At this point there is a good enough understanding that people are using the data in several ways. The CAN-View product linked above monitors the CAN bus and can display graphs and values of lots of interesting parameters in real time. They can also use these values to perform simple logic operations and turn relays on and off to control the cal-cars plug-in conversion. The extended Scan Gauge can view many of the same parameters but text/values only. The cal-cars folks are now working on a board that can not only listen to the CAN bus, but broadcast on it as well. In this way they are able to listen and hear the real battery SOC, and quickly rebroadcast a "spoofed" value to trick the HV controller into doing what they want. Fortunately it seems to only care about the most recent value received so it ignores the real SOC as long as the spoofed one follows directly after. A number of the commercial converters have a complete enough understanding that they are replacing the OEM Battery ECU all together. Most of them do not share many of their details though, Davide from Hybrids Plus in CO being a notable exception.

    What hasn't been done to my knowledge is any real work on replacing or modifying the main HV controller. I think the complexity and potential risks of seriously damaging the car or causing an accident have kept people out of that for now. One big lure though, is that we are pretty sure Toyota was able to get their plugin testers to cruise EV up to ~60mph strictly by modifying the software RPM limits in the HV ECU. Supposedly the 6k rpm limit is pretty conservative, and Toyota has done enough testing since to be confident that 10k is safe.

    Rob
     
  8. Piusmilitis

    Piusmilitis Junior Member

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    thats roughly what I expected. Making an entire stand in for the battery computer a little out of reach for a couple micro controllers and garage tinkerer. Oh how nice it would be if some one with a 'Linux' mentality autopsied the HV controller and BMS and posted open source solutions.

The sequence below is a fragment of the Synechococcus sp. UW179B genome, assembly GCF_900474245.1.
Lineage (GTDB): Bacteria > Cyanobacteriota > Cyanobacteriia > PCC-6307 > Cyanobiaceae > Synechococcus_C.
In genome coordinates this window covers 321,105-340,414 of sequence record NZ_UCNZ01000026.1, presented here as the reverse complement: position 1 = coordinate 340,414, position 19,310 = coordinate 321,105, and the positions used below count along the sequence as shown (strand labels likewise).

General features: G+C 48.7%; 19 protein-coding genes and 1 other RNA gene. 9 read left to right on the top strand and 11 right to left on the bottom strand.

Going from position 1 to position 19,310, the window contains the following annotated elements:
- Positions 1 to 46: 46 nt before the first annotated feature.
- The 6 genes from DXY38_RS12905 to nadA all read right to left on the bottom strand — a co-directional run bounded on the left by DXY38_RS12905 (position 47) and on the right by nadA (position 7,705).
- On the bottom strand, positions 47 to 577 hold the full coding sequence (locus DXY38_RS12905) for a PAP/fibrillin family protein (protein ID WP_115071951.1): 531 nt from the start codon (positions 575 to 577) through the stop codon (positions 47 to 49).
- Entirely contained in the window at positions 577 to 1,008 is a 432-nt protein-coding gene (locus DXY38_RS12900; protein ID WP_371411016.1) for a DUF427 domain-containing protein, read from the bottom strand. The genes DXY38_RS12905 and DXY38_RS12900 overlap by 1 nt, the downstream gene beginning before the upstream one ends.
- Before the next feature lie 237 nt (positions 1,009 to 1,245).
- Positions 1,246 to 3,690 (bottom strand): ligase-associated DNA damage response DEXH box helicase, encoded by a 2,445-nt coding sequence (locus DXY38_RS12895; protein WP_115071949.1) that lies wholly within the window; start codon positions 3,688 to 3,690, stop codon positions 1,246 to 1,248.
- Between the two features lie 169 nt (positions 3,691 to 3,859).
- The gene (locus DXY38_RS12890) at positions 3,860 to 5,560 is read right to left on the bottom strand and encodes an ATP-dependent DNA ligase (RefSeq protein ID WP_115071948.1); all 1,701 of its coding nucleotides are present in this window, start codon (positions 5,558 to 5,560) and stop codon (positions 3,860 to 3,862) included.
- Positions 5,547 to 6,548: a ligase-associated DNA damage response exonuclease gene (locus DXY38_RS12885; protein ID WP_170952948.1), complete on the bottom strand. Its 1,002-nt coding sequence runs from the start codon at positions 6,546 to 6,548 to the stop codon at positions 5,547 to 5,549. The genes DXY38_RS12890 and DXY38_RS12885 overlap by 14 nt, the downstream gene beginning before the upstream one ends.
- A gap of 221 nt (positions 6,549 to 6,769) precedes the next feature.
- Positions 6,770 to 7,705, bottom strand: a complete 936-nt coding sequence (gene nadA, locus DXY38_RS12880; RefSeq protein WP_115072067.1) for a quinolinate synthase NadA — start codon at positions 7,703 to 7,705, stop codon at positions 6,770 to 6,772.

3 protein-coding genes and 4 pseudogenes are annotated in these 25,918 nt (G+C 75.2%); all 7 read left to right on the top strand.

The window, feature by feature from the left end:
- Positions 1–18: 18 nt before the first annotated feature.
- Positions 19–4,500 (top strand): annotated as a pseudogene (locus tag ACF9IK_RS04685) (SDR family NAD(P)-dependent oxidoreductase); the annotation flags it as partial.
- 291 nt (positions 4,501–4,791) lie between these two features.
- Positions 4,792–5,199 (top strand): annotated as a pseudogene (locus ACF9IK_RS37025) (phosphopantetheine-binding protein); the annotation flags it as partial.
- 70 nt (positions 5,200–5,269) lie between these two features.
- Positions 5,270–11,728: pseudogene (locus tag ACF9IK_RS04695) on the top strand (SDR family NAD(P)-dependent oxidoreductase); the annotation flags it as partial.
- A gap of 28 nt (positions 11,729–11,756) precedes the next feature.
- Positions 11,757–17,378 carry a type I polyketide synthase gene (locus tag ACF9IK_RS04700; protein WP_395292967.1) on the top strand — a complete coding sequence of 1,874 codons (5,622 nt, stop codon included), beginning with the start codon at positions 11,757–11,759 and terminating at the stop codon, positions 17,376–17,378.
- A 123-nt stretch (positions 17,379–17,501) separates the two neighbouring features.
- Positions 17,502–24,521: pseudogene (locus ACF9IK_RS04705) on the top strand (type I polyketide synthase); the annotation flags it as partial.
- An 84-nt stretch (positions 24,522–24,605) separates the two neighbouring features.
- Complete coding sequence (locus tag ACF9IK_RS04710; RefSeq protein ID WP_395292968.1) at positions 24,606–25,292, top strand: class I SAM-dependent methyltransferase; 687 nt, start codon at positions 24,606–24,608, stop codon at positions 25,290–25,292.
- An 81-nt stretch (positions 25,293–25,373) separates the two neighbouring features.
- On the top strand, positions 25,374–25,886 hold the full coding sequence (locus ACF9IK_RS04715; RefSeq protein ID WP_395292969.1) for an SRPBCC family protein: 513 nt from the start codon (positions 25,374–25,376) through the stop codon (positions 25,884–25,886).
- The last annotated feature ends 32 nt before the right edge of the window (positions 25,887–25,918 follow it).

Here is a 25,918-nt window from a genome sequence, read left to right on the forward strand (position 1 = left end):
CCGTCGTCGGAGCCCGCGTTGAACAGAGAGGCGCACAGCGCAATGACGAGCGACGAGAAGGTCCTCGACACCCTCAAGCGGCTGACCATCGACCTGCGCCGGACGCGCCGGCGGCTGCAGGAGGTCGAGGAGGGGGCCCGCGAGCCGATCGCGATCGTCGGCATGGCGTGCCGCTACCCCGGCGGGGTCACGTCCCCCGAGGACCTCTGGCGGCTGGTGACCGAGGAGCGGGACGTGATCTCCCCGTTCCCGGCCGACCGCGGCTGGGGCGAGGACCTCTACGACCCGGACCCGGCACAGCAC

Anyway, lots of good info here. So although a complete stand in BMS might be a little far fetched, some simple logic might be able to get your own signals in there to say tell the HV controller that the batter is at full charge, or low charge regardless of how many amp hours have been drawn. Something that would come in handy if you where to want to add battery capacity.

    Not that I am going to do that, I don' even own a prius, but I am fascinated by them and considering one, and as a type of thought experiment have always wondered how hard it would be to either build a stand in battery or add battery capacity to the prius.

    I just sold my last project car, a SRT-4, and to be honest I think I've outgrown the fascination of getting an engine to cram and burn more and more fuel and am more and more warming up to tinkering with electric drive vehicles. Not that this would be something I'd do, but there are so many interesting things people seem to be doing with these cars that I believe I could handle.

    Thanks for the info
     
  9. donbright

    donbright Junior Member

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    so this is in the first page of results when you type Prius Coloumb Counter into a search engine, and a few other Prius BMS searches.

    For now and future surfers.... a really good place to look is at Toyota's patents. They are online. patents dot google dot com has a bunch of them, just type in Toyota Battery. or... type in Hiroya Umeyama, 浩哉 梅山.